Reconstructing the structure of Atlantic Ocean circulation during early-middle Eocene extreme climatic warmth

McIntyre, Andrew; Sexton, Philip and Anand, Pallavi (2019). Reconstructing the structure of Atlantic Ocean circulation during early-middle Eocene extreme climatic warmth. In: 13th International Conference on Paleoceanography, 2-6 Sep 2019, Sydney, Australia.


The Atlantic meridional overturning circulation (AMOC) is a key component of the modern global ocean circulation, distributing heat, salt and biologically essential nutrients globally, and exerting a fundamental influence on regional and hemispheric climates. Yet we have little understanding how unstable the AMOC will be, or its sensitivity to climate change, under acute climatic warmth such as that marking Earth’s future. The nature of any inter-hemispheric competition in deep water formation during such warmth is another unknown. These fundamental gaps in our knowledge prevent us testing the simulations of ocean models for past warm climates, and thus also diminish our confidence in the capabilities of these models to predict changes to our oceans during our future climate trajectory.
A solution is to reconstruct AMOC stability during an interval of past acute warmth. The early-middle Eocene (50-47 Myr ago) was a time of extreme warmth. The deep oceans were 10 to 14°C warmer than today (Sexton et al., 2006) and atmospheric carbon dioxide levels were ~2-4 times higher (Anagnostou et al., 2016; Pagani, 2005). Yet, it is currently unclear whether a well-developed AMOC existed during the early-middle Eocene, how sensitive it was to orbital forcing, and what influence it exerted on the Earth’s climate during the early-middle Eocene (Hohbein et al., 2012).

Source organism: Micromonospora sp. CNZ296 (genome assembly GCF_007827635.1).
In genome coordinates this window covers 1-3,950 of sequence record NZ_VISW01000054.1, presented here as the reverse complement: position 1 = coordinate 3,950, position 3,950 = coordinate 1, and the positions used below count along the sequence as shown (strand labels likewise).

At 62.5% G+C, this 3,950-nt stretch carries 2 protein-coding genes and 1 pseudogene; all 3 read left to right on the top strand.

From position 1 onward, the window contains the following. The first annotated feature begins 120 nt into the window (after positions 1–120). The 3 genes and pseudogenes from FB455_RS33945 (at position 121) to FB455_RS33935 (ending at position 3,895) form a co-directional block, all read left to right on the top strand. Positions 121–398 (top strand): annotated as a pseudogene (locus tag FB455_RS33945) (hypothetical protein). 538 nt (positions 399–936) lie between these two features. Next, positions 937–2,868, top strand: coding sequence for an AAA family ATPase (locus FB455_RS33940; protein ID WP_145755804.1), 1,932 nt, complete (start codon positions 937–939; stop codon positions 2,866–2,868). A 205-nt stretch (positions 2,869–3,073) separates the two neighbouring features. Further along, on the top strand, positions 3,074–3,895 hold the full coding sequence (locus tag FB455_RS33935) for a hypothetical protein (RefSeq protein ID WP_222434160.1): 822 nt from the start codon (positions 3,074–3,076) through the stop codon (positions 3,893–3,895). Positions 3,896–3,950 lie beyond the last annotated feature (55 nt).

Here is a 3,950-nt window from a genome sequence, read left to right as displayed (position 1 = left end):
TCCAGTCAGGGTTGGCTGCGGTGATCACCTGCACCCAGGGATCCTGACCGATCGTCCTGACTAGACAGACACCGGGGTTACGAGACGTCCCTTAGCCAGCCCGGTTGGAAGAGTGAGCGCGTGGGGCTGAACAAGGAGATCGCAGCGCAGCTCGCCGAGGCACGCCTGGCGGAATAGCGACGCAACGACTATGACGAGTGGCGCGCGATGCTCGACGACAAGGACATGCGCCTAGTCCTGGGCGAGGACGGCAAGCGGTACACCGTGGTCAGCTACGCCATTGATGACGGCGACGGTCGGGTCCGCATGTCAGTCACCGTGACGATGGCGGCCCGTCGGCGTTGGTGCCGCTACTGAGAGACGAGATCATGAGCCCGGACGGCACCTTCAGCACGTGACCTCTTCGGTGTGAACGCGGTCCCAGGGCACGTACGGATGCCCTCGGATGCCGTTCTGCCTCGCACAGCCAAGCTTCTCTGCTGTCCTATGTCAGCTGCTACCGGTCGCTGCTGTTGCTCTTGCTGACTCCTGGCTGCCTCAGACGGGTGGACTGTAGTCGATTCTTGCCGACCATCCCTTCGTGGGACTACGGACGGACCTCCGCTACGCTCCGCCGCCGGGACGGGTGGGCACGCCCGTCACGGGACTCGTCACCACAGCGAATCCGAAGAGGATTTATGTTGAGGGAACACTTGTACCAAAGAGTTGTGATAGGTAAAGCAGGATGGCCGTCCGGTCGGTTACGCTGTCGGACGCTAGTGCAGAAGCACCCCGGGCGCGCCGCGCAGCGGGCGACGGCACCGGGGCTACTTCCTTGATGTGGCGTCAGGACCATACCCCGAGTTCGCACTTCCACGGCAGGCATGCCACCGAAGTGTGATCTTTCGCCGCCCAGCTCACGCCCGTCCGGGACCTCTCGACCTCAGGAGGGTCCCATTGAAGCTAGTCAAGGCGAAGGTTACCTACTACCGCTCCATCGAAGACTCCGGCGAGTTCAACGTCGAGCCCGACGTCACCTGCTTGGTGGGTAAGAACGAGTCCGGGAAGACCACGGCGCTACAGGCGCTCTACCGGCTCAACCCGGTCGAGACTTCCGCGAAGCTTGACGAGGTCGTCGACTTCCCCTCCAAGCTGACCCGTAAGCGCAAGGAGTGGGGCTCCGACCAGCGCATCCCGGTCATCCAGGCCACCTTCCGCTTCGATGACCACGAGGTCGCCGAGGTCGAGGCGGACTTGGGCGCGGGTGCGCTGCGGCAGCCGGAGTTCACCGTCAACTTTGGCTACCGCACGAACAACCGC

To reconstruct the structure of any early-middle AMOC, we use an Atlantic transect of tightly correlated sites, spanning the northern Atlantic to Southern Ocean. New bulk carbonate δ13C records for six new drill sites form a high resolution chemostratigraphy for each site, allow for detailed inter-site correlations and provide a common, high resolution age model. We use Nd isotopes to reconstruct water mass source pathways and benthic foraminifer δ13C to reconstruct water mass ventilation state across a ~400 kyr interval of magnetochron C21n to resolve orbital-scale dynamism in the structure and stability of Atlantic Ocean circulation during extreme greenhouse warmth.

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